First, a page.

Author Topic: how would you get started  (Read 994 times)

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Offline stuckinthemud

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how would you get started
« on: April 24, 2018, 01:24:05 pm »
So I have no metal working tools - I've only ever worked with wood - but this forging looks really interesting, how would you get started?  Things like how would you make an anvil with no equipment would be good to know  ;D

Offline KHalverson

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Re: how would you get started
« Reply #1 on: April 24, 2018, 04:36:25 pm »
a heavy piece of steel  @ least 100 pounds for a makeshift anvil.
or an a.s,o as its often refured too.  (anvil shaped object)
an old hair dryer and I would build a brake drum forge and use charcoal to start my blacksmithing journey.
a trip to the local scrap or metal recycling  yard can yield supplies to get ya started.
there is a ton of info on you tube on how and what can be used.
check out purgatory forge.
trent has a ton of great ideas on how to get started .

Offline Pat B

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Re: how would you get started
« Reply #2 on: April 24, 2018, 06:28:48 pm »
A section of rail road track will make a good, small anvil.
Make the most of all that comes and the least of all that goes!    Pat Brennan  Brevard, NC

Offline stuckinthemud

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Re: how would you get started
« Reply #3 on: April 25, 2018, 08:42:08 am »
Thanks guys; really stupid question, but, I live in a row of terraced houses, just how antisocial is blacksmithing?

Offline KHalverson

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Re: how would you get started
« Reply #4 on: April 25, 2018, 11:05:27 am »
depends on the people.
I live in a small village and have had people complain to me before.
the same people that didnt hesatate to drag broken lawn equipment over for me to fix.
so i tend to do the majority of my smithing during the winter.
i use a propane forge mostly so i do it in the garage and have not had any complaints since.

Offline sleek

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Re: how would you get started
« Reply #5 on: April 25, 2018, 11:24:25 am »
I have used a solid stump or turned up log as an anvil several times. Works well but you gadda work fast as the wood saoks the heat away from the metal you lay on it. I used a charcoal grill and blow dryer as a forge.  Its not anti social as long as it isnt done on week nights.
Tread softly and carry a bent stick.

Dont seek your happiness through the approval of others

Offline FilipT

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Re: how would you get started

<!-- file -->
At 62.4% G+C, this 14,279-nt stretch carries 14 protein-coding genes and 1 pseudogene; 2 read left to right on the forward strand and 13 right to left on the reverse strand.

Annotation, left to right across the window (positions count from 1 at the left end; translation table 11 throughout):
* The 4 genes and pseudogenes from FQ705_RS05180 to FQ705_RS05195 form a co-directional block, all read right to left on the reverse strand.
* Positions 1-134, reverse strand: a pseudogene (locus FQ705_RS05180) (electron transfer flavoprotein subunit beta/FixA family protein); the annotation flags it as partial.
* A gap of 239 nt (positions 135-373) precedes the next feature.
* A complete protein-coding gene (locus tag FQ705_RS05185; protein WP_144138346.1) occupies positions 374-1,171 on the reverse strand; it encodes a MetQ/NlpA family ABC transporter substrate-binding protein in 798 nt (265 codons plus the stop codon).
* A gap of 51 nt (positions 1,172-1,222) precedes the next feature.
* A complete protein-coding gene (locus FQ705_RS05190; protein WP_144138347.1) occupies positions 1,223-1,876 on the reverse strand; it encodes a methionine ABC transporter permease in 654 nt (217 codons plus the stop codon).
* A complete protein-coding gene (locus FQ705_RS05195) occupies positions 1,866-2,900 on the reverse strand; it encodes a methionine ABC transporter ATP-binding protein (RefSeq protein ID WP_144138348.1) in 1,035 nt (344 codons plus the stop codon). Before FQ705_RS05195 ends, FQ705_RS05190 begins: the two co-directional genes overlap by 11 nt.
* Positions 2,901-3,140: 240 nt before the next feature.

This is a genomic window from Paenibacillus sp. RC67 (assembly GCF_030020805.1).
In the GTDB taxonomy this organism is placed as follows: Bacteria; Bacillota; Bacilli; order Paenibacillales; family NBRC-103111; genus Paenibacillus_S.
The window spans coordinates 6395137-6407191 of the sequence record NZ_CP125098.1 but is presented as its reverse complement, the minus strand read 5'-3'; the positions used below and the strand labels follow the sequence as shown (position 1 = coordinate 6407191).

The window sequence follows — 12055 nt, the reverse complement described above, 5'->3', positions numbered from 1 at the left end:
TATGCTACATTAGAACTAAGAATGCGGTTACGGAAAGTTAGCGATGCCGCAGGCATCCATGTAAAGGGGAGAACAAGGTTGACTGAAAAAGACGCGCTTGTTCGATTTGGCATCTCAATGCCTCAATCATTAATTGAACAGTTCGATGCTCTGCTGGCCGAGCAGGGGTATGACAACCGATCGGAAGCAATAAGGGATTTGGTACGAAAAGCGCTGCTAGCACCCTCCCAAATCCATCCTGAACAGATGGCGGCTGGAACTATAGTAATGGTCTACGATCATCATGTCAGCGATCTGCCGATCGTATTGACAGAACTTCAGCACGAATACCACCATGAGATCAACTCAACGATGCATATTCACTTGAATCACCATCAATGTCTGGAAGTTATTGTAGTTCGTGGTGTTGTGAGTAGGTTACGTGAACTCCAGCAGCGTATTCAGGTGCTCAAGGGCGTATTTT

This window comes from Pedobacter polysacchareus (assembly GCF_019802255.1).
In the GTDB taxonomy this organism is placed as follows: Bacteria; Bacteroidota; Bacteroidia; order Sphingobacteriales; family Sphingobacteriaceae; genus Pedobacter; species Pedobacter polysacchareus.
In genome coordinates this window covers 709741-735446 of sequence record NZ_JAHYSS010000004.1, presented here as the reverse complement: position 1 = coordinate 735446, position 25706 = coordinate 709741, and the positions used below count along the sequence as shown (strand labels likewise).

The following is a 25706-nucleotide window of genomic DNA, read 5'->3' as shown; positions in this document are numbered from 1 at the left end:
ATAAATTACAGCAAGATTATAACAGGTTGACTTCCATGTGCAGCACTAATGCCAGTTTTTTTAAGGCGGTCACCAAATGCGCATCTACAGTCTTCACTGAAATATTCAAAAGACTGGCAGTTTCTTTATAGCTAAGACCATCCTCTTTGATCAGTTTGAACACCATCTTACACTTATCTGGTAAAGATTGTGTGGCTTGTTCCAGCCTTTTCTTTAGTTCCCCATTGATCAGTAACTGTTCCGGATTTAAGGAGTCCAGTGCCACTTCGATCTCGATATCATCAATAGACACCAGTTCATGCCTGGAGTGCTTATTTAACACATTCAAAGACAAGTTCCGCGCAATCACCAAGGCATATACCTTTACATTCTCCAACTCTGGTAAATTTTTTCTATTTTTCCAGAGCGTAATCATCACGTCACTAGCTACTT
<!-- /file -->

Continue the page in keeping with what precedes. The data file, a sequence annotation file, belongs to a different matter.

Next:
« Reply #6 on: April 28, 2018, 01:10:09 pm »
Regarding forge you can check out youtube tutorials on how to make forge from empty gas tank.

Offline archeryrob

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Re: how would you get started
« Reply #7 on: April 30, 2018, 03:54:43 am »
Don't go crazy with the setup and making an anvil until you do it a bit. They sell lots of high carbon steel flat bars you can cut knife blanks from. Learn to heat quench and anneal. Learn to make handles and make some mistakes on the way. If you really love it get some more stuff and build the hobby. This is the simple way to get started without dropping a lot of money.

Buy yourself something like this and it will make you quite a few smaller blanks.

(Modified post: No commercial links-Bryce)

Make a simple forge like this with carcoal to get you started. My buddy did this with a hair dryer and fire bricks and wood ash to seals around the pipe.
« Last Edit: May 18, 2018, 09:43:17 pm by Bryce »
"If you can't have fun doing it, it ain't worth doing, or you're just doing it wrong."

Offline Mr. Woolery

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Re: how would you get started
« Reply #8 on: May 14, 2018, 08:05:53 pm »
I'm going to be a bit different in my answer.  The best place to start is by taking a class.  I know, spend $150 for 3 hours?  Yes.  Spend it. The hands-on time and instruction from a competent smith is worth it at twice the price.  It will save you months of mistakes, teach you proper form, and give you some very important ideas about how to set up your own shop.

If you look for local blacksmiths, they are all over the place.  You can usually find a class or workshop to attend, too. 

After I took my first class, I made about the simplest propane forge there is.  2 soft firebricks (soft is important - the hard ones don't insulate) and a bead-maker's torch (Hot Head - but MagTorch sells the exact same head as a Large Pencil Tip torch for half the price of the HH) on a hose to a bbq tank.  This was only meant to hold me over until I built the big forge.  I built the big one.  Spent more money than I like to admit on it, too.  And I still do at least 90% of my forging with the little 2 brick forge. 

As far as anvils go, you don't actually need 100 pounds or more.  It is nice, but you don't need it.  You do need stable and hard.  A large flat rock will work.  You can use a stump anvil.  For inspiration, check out YouTube videos of Indonesian and Thai blacksmiths.  There is at least one that shows a head from a sledge hammer used as an anvil.  It is set into the stump so it doesn't go bouncing away, but he makes machetes on that little anvil.  Railroad track is a time-honored starter anvil, of course.  If you have any sort of scrap yard near you, go look for large hunks of steel with a flat face. 

But, as I said at first, the best place to start is with a class.  You might find that the instructor can hook you up with some tooling, too.  Most smiths are tool and iron collectors.  Much to the chagrin of our wives...

-Patrick